4 New Work at Home Job Scams You Shouldn’t Fall For

4 New Work at Home Job Scams You Shouldn’t Fall ForBy Kimberly Back

The Internet has made searching for jobs easy – all you have to do is click your mouse. Unfortunately, the ease of applying for jobs online makes online job scams even more prevalent. This disturbing trend is compounded by crafty scam artists who have traded in their fake envelope stuffing and craft assembly ads for more deviously sophisticated cons. Don’t get fooled by “too good to be true” job offers.

Protect your personal data and your dignity by avoiding these new work-from-home job scams.

1. Click “Like” to Apply:

The Con: Simply “Like” a Facebook page to apply for a job.

The Truth: There is no job. Slick marketers create fake job ads to increase their social media presence and Facebook page rank. Once you click “like”, you are asked to share your ideas on how you would improve their marketing strategy instead of the job application you were promised. Don’t give your expertise away for free! If a company is legitimately interested in you, they will ask to see your resume and portfolio.

2. Fake Employment Agency Robo-Calls:

The Con: A pleasant agent from a recruiting firm calls you in response to job inquiries you supposedly made online.

The Truth: The voice on the other end of the line originates from a pre-recorded message from a fraudulent employment agency. This scam counts on you taking a phone survey, which will allegedly lead you to job opportunities. In reality, the scammer is phishing for personal information.

3. Job Interview Travel Discount:

The Con: Some work-at-home jobs require travel to attend an onsite interview or training period before the remote work begins. A human resources manager will call you to request an onsite job interview for a well-known company. To offset your travel expenses, the HR manager wants to give you access to the employer’s discounted travel program.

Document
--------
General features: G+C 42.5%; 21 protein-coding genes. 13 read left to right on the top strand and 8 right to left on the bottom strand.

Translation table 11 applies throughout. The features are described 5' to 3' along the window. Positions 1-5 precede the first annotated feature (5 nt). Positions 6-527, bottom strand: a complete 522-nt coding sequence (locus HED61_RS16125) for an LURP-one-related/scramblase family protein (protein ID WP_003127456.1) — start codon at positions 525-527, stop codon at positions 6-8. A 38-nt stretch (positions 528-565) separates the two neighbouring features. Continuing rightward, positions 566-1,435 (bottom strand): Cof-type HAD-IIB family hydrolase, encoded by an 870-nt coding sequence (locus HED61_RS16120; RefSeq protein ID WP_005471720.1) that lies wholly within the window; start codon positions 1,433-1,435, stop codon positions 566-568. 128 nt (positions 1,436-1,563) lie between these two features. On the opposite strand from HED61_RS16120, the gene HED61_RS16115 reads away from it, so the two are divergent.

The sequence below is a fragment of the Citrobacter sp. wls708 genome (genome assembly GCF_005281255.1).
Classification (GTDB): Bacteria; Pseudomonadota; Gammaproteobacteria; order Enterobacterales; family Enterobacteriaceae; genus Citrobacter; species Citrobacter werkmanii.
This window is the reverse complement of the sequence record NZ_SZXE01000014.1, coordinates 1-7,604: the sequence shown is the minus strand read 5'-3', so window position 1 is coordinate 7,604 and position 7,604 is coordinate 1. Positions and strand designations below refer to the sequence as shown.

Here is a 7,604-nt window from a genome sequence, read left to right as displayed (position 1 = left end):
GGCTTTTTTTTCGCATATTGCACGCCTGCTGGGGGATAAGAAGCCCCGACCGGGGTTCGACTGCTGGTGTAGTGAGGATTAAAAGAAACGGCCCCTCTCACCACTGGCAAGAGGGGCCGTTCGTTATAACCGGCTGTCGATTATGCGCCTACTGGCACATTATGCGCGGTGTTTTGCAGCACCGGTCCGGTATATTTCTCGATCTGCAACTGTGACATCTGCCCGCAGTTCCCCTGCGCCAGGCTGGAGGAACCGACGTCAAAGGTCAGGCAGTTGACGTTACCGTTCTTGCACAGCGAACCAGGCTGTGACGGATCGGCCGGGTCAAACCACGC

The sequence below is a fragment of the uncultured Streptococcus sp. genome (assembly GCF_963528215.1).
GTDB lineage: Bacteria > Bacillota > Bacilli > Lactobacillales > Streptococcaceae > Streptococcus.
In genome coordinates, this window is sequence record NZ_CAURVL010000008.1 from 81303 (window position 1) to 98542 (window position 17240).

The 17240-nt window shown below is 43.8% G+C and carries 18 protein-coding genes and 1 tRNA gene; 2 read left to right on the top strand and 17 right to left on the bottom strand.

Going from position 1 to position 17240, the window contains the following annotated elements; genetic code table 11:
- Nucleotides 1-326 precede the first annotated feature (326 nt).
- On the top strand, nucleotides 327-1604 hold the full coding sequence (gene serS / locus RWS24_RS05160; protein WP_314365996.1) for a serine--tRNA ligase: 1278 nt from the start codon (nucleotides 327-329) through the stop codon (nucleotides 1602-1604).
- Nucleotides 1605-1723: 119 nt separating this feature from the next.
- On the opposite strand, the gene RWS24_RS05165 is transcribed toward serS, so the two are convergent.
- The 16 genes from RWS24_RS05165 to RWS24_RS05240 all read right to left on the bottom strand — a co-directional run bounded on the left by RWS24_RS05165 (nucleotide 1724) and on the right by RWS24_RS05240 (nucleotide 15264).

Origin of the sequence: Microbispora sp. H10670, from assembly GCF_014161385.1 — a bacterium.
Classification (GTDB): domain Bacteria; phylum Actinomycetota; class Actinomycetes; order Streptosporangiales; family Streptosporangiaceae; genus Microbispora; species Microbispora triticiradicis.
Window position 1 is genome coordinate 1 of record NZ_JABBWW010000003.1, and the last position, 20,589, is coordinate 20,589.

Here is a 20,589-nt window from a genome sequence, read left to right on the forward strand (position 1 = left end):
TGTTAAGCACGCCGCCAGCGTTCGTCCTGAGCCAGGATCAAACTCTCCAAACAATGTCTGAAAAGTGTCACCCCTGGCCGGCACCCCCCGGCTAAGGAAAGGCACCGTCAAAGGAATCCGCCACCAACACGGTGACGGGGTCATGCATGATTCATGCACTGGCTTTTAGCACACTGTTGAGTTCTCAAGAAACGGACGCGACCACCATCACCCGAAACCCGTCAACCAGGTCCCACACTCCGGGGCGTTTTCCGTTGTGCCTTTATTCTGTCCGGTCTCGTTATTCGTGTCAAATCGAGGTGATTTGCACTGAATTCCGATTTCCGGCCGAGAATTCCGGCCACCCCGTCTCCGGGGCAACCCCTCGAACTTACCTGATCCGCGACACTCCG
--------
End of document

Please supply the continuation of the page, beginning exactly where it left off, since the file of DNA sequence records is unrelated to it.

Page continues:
The Truth: After providing your credit card information to book your airline reservation, you never hear from the company again. The scammer falsely represented himself as an employee of a renowned company only to make the travel discount and job interview offer appear legitimate.

4. Get Paid to Comment on Facebook: 

The Con: Earn a double-digit hourly wage for posting comments on Facebook.

The Truth: Before signing up for the pledged $25 per hour, you are asked pay a small fee, usually $1- $5, for a three-day training class. The scammers then use your payment information to charge you for a monthly subscription to a website that hosts listings for social media jobs. If that weren’t enough, the astronomical Facebook comment quota – often set at 3,000 comments per hour – is impossible to meet.

Protecting Yourself from Job Scams:

Despite the cleverness of job scammers, you can thwart their attempts to steal your money and personal information by determining to SCAM them first.

  • Search online for the company name, website, and job listing to verify authenticity.
  • Caution! If a job application or call from a would-be employer requests sensitive information like your social security number, vehicle registration, or bank account information, walk away.
  • Avoid ads filled with spelling, grammatical, and punctuation errors.
  • Move on to another ad if a job listing features phrases like “Start immediately!” or “No experience necessary.”

If you have been the victim of a job scam or if you believe a current job offer is not legitimate, visit the Better Business Bureau’s Scam Stopper website to report a scam. You may want to make it a point to frequently review the BBB’s Scam List for news and updates on the most current employment scams.

Kimberly Back is the Social Media Strategist and Senior Writer for Virtual Vocations, an online job compilation service that helps job-seekers find legitimate telecommute opportunities while also providing useful and educational resources for remote workers. Connect with Virtual Vocations on Facebook.

No related posts.

Tags: , , , , , , , , ,

Powered by WPeMatico

Leave a Reply